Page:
What to Pack for a Trip – Traveling With Diabetes

Diabetes TravelManaging diabetes is a job that requires attention every hour of every day. Whether you are traveling for business or going on a vacation, extra care must be taken to ensure that your diabetes will be adequately managed while you are away from home. The change in meal times, food, time zones, sleep schedules, and any other number of factors can significantly alter your blood glucose, if you do not make a plan and act accordingly. Here are some things that you should remember to do before you leave and things that you should not forget to pack.

First, make sure to schedule a consultation with your physician. Tell him of your plans for the time you will be away and get his input on what you need to do. Also, make sure to ask if you are ready to travel and what precautions you should take, in case you are not quite there yet. Also, make sure to ask your doctor for a letter in which he explains that you suffer from diabetes and of any special care that you may need. Ask your physician for prescriptions for your medications and take with you at least double of what you would normally need.

If you are traveling to a region that requires you to get immunization shots, plan accordingly. Do your research to make sure that they do not conflict with any medication you may be taking and discuss your diabetes with the people in charge of the vaccines, so that they know that you have diabetes. Take your immunization shots well ahead of time – at least three weeks ahead – because sometimes these can alter your blood glucose levels. It is better that you suffer these kinds of side effects at home, where your doctor is readily available, than abroad. Also make sure to do some research on what facilities and diabetic products will be at your disposal, wherever you may be traveling.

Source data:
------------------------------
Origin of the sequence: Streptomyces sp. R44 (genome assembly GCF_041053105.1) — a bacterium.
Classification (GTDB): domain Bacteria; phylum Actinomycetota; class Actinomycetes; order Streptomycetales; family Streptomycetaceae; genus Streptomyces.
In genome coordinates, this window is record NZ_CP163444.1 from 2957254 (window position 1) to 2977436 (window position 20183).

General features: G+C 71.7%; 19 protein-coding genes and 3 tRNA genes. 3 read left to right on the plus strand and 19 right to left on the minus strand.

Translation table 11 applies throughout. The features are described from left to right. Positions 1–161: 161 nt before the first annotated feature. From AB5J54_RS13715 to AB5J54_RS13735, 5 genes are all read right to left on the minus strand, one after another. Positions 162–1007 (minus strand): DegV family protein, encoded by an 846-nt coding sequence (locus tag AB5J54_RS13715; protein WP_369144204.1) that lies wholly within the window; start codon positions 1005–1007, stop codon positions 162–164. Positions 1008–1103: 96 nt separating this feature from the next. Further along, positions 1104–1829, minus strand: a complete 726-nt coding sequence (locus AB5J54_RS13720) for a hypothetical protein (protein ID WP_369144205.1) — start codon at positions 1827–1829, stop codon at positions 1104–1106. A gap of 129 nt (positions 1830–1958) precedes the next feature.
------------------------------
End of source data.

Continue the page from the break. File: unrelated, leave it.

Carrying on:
What should you pack? Here is a small list of objects and things that you should take care of and make sure to carry with you on your trip:

  • Write down your doctor’s contact details – at least his telephone number and his name. Do not go anywhere without this.
  • Write down every medicine that you currently have to take and the schedule that you must follow when taking them.
  • Carry some sort of ID that will alert medical personnel that you have diabetes. It should be obvious to make sure that this and the previous two items should be written down in the language of the country to which you will be traveling.
  • Take medical supplies, such as medicines and insulin or glucagon and their syringes. Of course, do not forget your blood glucose monitor. These should be on your person when you travel. You cannot afford to lose these in your luggage or have them be damaged in the cargo hold of an airplane. Split these with your travel companion, if you are not alone.
  • Take sugar or glucose tablets for possible hypoglycemia.
  • Take enough supplies for an additional couple of weeks, just in the rare case of you having to stay for reasons beyond your control.

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